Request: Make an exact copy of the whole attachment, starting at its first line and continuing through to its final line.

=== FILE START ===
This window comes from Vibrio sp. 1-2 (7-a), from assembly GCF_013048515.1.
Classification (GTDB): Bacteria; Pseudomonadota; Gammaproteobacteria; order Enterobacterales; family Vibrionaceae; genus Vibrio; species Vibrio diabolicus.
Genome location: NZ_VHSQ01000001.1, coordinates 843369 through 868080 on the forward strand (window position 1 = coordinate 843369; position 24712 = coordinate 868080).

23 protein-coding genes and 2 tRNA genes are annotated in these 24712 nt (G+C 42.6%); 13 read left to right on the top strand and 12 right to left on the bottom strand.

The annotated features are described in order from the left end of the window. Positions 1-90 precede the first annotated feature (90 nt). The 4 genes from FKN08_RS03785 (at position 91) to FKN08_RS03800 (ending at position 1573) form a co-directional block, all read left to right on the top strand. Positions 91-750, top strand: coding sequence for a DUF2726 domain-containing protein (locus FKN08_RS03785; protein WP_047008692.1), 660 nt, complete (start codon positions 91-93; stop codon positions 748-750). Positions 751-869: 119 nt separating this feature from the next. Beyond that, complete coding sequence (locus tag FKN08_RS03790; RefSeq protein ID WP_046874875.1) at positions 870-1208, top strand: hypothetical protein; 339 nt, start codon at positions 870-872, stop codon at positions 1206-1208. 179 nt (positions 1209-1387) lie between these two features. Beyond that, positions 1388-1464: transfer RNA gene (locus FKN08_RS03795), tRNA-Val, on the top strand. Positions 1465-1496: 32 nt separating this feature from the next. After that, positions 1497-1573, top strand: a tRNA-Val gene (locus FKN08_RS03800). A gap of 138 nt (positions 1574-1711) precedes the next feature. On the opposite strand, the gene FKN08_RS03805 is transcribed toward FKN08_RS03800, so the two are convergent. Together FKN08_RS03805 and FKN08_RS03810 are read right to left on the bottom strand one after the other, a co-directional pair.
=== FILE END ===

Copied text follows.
This window comes from Vibrio sp. 1-2 (7-a), from assembly GCF_013048515.1.
Classification (GTDB): Bacteria; Pseudomonadota; Gammaproteobacteria; order Enterobacterales; family Vibrionaceae; genus Vibrio; species Vibrio diabolicus.
Genome location: NZ_VHSQ01000001.1, coordinates 843369 through 868080 on the forward strand (window position 1 = coordinate 843369; position 24712 = coordinate 868080).

23 protein-coding genes and 2 tRNA genes are annotated in these 24712 nt (G+C 42.6%); 13 read left to right on the top strand and 12 right to left on the bottom strand.

The annotated features are described in order from the left end of the window. Positions 1-90 precede the first annotated feature (90 nt). The 4 genes from FKN08_RS03785 (at position 91) to FKN08_RS03800 (ending at position 1573) form a co-directional block, all read left to right on the top strand. Positions 91-750, top strand: coding sequence for a DUF2726 domain-containing protein (locus FKN08_RS03785; protein WP_047008692.1), 660 nt, complete (start codon positions 91-93; stop codon positions 748-750). Positions 751-869: 119 nt separating this feature from the next. Beyond that, complete coding sequence (locus tag FKN08_RS03790; RefSeq protein ID WP_046874875.1) at positions 870-1208, top strand: hypothetical protein; 339 nt, start codon at positions 870-872, stop codon at positions 1206-1208. 179 nt (positions 1209-1387) lie between these two features. Beyond that, positions 1388-1464: transfer RNA gene (locus FKN08_RS03795), tRNA-Val, on the top strand. Positions 1465-1496: 32 nt separating this feature from the next. After that, positions 1497-1573, top strand: a tRNA-Val gene (locus FKN08_RS03800). A gap of 138 nt (positions 1574-1711) precedes the next feature. On the opposite strand, the gene FKN08_RS03805 is transcribed toward FKN08_RS03800, so the two are convergent. Together FKN08_RS03805 and FKN08_RS03810 are read right to left on the bottom strand one after the other, a co-directional pair.